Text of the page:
When researching what to do in Vietnam, the town of Sapa came up constantly. Known for its valleys of rice terraces and trekking, I knew I had to visit.
I did an organized tour through my hostel in Hanoi, which was a 3 day/2 night homestay, plus a night there and back on a sleeper bus. The trek starts in Sapa and you go into the valley between the mountains, visiting villages along the way.
Sapa is about 250 miles NW of Hanoi, up in the mountains and actually pretty close to the Chinese border. The elevation of the town is around 5,000 feet and it’s the starting point for all the treks.
The trip didn’t start off on the best note, but it quickly turn into my favorite place I’ve been in Asia.
We took a sleeper bus leaving Hanoi at 10pm, and we were to arrive in Sapa at 4am. All the buses are supposed to let you stay and sleep on the bus from 4am to 6am and then your guide meets you at 6am. Our bus driver was a speed demon and we arrived in Sapa at 3:30am. He then kicked all the tourists off the bus, despite us telling him we were told we could sleep on the bus. Thankfully I was doing a group tour so I was with 3 other people, but we had to wait in the freezing cold at the bus station from 3:30am to 6am! I didn’t sleep at all and I vowed I’ll only take overnight trains from here on out!
Needless to say, we were exhausted, but the day quickly turned around. We went to a hotel and had breakfast, and then met our guide at 9am.
She was from a local village nearby and is part of the H’mong tribe. All of the villages have their own tribal language, so they use Vietnamese as the common language if they want to speak with someone from another village.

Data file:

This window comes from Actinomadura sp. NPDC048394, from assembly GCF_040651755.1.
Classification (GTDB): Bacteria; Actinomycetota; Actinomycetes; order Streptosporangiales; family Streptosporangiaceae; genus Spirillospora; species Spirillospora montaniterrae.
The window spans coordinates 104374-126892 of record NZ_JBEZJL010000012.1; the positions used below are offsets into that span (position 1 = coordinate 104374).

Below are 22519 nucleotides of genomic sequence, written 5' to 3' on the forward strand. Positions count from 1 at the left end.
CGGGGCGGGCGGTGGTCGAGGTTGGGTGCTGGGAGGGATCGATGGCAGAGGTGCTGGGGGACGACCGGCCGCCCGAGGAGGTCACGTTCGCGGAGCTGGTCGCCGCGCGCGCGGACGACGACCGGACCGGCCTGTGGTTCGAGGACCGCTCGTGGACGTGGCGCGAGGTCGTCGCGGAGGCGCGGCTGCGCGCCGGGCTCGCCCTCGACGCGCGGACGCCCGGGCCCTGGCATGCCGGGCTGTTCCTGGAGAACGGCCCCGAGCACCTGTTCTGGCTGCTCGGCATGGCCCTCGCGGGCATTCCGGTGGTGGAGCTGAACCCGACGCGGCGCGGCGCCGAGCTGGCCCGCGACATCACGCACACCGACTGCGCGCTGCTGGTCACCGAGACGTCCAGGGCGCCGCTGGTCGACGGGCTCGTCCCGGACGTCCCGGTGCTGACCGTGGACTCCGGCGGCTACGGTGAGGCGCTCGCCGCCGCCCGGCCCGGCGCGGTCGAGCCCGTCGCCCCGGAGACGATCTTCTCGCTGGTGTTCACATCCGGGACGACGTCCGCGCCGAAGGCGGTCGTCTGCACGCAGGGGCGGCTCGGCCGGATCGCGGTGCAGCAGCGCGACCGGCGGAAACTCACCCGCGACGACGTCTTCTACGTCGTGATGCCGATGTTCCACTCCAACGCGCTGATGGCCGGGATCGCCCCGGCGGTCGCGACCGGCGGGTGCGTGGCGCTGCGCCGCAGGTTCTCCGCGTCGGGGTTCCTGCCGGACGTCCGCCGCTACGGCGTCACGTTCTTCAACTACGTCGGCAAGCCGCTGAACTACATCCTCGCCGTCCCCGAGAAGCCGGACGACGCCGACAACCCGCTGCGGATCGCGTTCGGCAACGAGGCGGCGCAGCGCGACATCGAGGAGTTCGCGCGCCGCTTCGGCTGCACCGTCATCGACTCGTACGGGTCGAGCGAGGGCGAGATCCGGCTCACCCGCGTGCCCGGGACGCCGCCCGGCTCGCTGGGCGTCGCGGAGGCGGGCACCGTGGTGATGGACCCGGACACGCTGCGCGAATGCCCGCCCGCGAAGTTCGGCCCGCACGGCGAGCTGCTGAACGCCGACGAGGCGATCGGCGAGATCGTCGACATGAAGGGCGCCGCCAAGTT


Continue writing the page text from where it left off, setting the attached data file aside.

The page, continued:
The guides amaze me – they wear their traditional clothes and sandals, plus our guide carried her baby the second day!
The first day we walked about 7 miles, wandering through rice terraces, over rivers and throughout the valley.
The views were so gorgeous – it felt great to be back in the mountains. The scenery was really green, and even though it’s not the season for rice (they start the planting in June and harvest in September), all the terraces are still intact.
We had lunch river side, and then kept trekking to our first homestay.
Most houses in the villages have added on one big room, so they can have tourists stay.
The cooked us an amazing dinner – rice, tofu, beef with peppers and onions and fresh spring rolls (which we helped make). You eat everything family style here and I’m getting pretty good at chopsticks.
After banana pancakes for breakfast the next morning, we were off for another 3 miles before lunch.
This trail was a bit easier and we went through a few smaller villages, plus a bamboo forest.
For lunch we had pho with eggs on top (we got fed really well – all meals were included in the price), which gave us energy for the 6 miles ahead to our next homestay!
Our homestay the second night was a bit bigger and right on a river.
Our third day we walked to a tiny little village and visited a local school. I was really surprised to see schools (elementary and middle) in almost all of the villages. The only high school is in Sapa, so if kids want to go, they stay at the school Monday – Friday because it’s too far to walk each day.
Hopefully I can get a bit more hiking in before Nepal!